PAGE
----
Heavy metals are generally defined as metals with relatively high densities, atomic weights, or atomic numbers. The criteria used, and whether metalloids are included, vary depending on the author and context. In metallurgy, for example, a heavy metal may be defined on the basis of density, whereas in physics the distinguishing criterion might be atomic number, while a chemist would likely be more concerned with chemical behaviour. More specific definitions have been published, but none of these have been widely accepted. The definitions surveyed in this article encompass up to 96 out of the 118 chemical elements; only mercury, lead and bismuth meet all of them. Despite this lack of agreement, the term (plural or singular) is widely used in science. A density of more than 5 g/cm3 is sometimes quoted as a commonly used criterion and is used in the body of this article.
- List of heavy metals based on density
- Origins and use of the term
- Biological role
- Environmental heavy metals
- Nutritionally essential heavy metals
- Other heavy metals
- Exposure sources
- Formation abundance occurrence and extraction
- Properties compared with light metals
- Weight or density based
- Strength or durability based
- Biological and chemical
- Colouring and optics
- Electronics magnets and lighting
The earliest known metals—common metals such as iron, copper, and tin, and precious metals such as silver, gold, and platinum—are heavy metals. From 1809 onwards, light metals, such as magnesium, aluminium, and titanium, were discovered, as well as less well-known heavy metals including gallium, thallium, and hafnium.
Some heavy metals are either essential nutrients (typically iron, cobalt, and zinc), or relatively harmless (such as ruthenium, silver, and indium), but can be toxic in larger amounts or certain forms. Other heavy metals, such as cadmium, mercury, and lead, are highly poisonous. Potential sources of heavy metal poisoning include mining and industrial wastes, agricultural runoff, occupational exposure, and paints and treated timber.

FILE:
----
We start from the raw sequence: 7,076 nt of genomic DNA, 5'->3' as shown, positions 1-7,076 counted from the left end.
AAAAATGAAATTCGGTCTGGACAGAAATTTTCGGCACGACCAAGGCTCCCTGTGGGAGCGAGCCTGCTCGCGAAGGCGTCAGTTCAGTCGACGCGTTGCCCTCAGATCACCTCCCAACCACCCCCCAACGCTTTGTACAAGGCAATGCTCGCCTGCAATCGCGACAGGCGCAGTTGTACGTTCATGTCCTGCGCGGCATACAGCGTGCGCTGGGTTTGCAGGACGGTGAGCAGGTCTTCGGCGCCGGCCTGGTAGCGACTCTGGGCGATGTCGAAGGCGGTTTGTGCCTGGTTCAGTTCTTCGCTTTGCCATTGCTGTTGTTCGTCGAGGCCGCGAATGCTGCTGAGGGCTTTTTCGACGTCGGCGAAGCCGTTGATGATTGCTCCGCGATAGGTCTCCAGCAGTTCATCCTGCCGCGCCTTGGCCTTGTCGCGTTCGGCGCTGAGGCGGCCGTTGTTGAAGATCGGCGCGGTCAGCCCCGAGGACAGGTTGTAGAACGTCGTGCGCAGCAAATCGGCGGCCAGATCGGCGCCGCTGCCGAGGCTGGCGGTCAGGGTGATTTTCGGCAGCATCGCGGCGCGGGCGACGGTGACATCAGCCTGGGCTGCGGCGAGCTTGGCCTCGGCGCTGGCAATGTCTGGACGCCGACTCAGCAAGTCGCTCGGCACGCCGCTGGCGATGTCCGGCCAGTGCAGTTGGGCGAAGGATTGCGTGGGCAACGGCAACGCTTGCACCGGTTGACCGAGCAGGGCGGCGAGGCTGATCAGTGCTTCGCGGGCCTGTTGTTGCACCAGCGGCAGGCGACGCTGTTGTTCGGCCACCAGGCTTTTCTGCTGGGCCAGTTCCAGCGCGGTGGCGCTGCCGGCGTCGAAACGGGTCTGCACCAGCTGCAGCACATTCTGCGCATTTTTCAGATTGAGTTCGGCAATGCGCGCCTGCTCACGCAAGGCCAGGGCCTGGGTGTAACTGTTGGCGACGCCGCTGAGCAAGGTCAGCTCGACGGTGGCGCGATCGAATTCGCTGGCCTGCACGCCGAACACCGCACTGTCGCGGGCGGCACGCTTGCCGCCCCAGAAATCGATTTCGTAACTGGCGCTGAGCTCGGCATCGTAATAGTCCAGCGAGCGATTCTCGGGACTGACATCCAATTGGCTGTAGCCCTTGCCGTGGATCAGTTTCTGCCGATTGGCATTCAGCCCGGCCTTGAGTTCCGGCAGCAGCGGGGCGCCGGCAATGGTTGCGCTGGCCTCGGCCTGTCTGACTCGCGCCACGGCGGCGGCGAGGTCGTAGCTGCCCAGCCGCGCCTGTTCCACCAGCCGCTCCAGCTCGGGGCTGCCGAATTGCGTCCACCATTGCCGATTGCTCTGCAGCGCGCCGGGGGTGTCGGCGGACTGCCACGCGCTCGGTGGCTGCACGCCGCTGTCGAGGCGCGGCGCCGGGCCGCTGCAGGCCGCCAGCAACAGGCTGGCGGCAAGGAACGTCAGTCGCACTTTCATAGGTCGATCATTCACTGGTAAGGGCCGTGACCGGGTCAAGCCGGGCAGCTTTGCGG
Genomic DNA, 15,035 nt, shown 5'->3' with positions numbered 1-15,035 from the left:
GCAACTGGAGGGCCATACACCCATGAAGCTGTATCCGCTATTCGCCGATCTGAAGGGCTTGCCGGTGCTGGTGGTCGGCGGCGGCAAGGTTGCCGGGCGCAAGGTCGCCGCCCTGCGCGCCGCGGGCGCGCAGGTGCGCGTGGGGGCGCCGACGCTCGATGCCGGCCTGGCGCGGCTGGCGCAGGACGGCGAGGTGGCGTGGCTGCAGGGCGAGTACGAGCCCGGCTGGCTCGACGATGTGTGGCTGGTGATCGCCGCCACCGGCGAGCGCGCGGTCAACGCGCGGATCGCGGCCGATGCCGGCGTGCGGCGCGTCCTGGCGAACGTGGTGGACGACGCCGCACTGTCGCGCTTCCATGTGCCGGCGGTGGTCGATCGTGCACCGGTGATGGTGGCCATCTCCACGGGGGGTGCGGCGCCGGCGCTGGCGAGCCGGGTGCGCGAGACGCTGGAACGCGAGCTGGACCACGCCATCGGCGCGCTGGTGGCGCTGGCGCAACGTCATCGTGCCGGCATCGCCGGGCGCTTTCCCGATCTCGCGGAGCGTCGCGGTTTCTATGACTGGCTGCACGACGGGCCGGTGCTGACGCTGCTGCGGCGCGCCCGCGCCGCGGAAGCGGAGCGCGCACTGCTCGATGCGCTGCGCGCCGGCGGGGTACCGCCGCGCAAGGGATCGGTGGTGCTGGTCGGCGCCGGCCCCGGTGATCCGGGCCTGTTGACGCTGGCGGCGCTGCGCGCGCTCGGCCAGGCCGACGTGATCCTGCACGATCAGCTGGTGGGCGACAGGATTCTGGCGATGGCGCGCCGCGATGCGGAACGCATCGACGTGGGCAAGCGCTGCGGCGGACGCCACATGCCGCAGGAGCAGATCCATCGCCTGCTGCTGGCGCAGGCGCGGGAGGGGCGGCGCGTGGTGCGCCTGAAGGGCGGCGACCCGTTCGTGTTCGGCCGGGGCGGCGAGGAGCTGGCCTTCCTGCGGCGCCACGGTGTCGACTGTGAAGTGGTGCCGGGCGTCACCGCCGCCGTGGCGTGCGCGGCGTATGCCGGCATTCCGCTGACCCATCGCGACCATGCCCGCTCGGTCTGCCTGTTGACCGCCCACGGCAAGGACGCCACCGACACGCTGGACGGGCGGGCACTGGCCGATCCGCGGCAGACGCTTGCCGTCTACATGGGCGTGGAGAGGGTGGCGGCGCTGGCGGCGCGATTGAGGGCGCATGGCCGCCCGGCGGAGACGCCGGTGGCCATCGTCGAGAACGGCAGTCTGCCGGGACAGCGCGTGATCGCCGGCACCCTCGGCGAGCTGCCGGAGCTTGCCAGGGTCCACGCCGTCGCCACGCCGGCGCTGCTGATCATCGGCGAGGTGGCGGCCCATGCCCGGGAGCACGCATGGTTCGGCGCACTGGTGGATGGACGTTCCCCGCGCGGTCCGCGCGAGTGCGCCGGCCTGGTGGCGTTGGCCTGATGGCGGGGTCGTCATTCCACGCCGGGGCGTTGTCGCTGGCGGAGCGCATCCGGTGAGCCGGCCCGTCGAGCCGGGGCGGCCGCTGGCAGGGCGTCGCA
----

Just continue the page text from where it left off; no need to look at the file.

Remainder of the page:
Physical and chemical characterisations of heavy metals need to be treated with caution, as the metals involved are not always consistently defined. As well as being relatively dense, heavy metals tend to be less reactive than lighter metals and have much less soluble sulfides and hydroxides. While it is relatively easy to distinguish a heavy metal such as tungsten from a lighter metal such as sodium, a few heavy metals such as zinc, mercury, and lead have some of the characteristics of lighter metals, and lighter metals such as beryllium, scandium, and titanium have some of the characteristics of heavier metals.
Heavy metals are relatively scarce in the Earth's crust but are present in many aspects of modern life. They are used in, for example, golf clubs, cars, antiseptics, self-cleaning ovens, plastics, solar panels, mobile phones, and particle accelerators.
There is no widely agreed criterion-based definition of a heavy metal. Different meanings may be attached to the term, depending on the context. In metallurgy, for example, a heavy metal may be defined on the basis of density, whereas in physics the distinguishing criterion might be atomic number, and a chemist would likely be more concerned with chemical behaviour.